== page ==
Whip Inflation Now!
Long days and warm nights. Ride the surf. Follow the rainbow. It’s summer, and our Summer 2022 issue is perfect to enjoy on your porch, or balcony, or front steps, or the bathtub, or in a tent — anywhere! That’s the nice thing about paper. Ah, but if you don’t have a paper copy, you can send us an email with your mailing address! Of course, if you have a computer or phone screen, which we have to assume since you’re reading this, you can always download our digital version or click through on our website.
This issue has great stuff from our local artists and poets, including a couple of entries from the past that remind us that talent and drive have always been a part of Long Island. We’re so proud to share the creative output of our contributors. No matter how you’re enjoying this issue, we’re thrilled that you’re joining us this summer.
For bios and more information on this issue, check out the Summer 2022 Masthead!
In This Issue
- Summer Animal Oracle by Painted Birch.
- Poster for the movie, “The Passion of Joan,” by Erick Wilson
- The poems “Uncover” & “The Next Step,” plus a photo of a wet goose by Alexa Goldstein.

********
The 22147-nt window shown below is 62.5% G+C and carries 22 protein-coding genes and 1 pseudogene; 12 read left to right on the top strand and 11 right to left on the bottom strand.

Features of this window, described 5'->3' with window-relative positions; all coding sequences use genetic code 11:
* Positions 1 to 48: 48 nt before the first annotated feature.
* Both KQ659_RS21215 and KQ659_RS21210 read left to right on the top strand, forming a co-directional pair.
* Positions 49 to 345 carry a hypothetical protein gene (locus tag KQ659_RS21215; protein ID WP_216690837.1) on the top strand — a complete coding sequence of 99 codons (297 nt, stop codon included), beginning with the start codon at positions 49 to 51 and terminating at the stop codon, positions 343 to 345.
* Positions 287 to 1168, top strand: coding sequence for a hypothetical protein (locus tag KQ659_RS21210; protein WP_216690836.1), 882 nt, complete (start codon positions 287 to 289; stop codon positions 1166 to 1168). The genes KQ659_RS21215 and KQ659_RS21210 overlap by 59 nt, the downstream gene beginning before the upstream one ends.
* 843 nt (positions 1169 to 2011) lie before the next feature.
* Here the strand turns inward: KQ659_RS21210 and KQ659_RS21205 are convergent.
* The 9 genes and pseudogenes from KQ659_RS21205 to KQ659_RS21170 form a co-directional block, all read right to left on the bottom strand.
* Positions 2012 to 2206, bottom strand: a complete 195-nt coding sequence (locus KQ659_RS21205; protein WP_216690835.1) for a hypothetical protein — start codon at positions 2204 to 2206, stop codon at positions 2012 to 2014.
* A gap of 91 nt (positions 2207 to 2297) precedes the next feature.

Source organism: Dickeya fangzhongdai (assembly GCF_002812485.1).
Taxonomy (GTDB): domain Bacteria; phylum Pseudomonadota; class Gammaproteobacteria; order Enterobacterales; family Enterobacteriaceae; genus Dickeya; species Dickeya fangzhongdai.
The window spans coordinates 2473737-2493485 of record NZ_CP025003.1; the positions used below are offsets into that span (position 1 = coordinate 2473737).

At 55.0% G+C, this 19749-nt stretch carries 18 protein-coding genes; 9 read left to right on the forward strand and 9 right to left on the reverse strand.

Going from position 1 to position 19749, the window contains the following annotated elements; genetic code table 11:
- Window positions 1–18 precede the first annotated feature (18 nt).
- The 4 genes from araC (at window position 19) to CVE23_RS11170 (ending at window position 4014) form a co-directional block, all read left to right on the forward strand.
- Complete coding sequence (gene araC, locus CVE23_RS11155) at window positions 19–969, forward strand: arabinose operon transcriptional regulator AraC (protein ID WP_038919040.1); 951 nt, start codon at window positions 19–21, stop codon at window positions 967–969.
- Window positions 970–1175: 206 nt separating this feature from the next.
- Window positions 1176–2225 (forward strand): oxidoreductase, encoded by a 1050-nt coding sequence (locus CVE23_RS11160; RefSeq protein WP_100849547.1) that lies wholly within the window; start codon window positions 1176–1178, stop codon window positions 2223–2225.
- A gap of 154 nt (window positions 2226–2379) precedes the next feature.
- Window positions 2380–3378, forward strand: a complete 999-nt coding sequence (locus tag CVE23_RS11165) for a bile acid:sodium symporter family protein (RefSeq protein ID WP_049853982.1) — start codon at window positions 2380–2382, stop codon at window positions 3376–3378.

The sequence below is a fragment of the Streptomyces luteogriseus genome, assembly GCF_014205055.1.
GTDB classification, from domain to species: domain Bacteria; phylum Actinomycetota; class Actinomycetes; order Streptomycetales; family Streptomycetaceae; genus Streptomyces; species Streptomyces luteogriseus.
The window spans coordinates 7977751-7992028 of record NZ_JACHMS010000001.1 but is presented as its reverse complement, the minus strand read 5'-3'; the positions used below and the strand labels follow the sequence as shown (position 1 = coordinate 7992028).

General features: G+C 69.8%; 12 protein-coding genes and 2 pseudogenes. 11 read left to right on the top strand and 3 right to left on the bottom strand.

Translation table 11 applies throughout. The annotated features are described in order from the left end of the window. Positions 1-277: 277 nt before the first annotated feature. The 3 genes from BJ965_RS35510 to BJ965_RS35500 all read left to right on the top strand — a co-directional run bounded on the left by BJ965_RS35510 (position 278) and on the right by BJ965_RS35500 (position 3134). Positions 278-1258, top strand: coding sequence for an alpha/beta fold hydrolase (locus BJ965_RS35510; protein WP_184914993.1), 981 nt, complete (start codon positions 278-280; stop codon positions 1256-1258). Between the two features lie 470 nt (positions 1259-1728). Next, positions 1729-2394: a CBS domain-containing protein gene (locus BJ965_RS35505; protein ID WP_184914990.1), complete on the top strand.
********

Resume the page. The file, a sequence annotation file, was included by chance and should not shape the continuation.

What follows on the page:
- “Hello Little Friend,” a photo by Megan O’Brien.
- A drawing, “Skull Fairy Secret,” a photo illustration, “Celestial Temple Stellar Nursery,” and a poem, “Fragile Things,” by the prolific Scott Grimando
- Two photos by Matthew Juvet, one of a turtle in the grass and another of a double rainbow with reflection in a stream.
- Three digitally manipulated photos by Christopher Fahey: “Summer Vibes,” “On the Horizon 2,” and “Dawn Patrol 2.”
- A digital painting, by Tobias Ferrari, called “Ten Motherfuckers.”
- Part 2 of the serialized story, “Moonlit Redemption,” by Estelle Clark
Pliny the Elder
- A poem, “Shampoo,” by Jonathan Russell
- We had two extra pages to fill, so we used a couple of public domain works. One, “Long Island Sound,” a poem by Emma Lazarus written in 1888, and two, “The Tough Story — Scene in a Country Tavern,” a 1837 painting by William Sidney Mount.
Exclusive to the Print Edition
- Two excerpts from “The Saga of Sitcoms Second Bananas” by Francis Klaess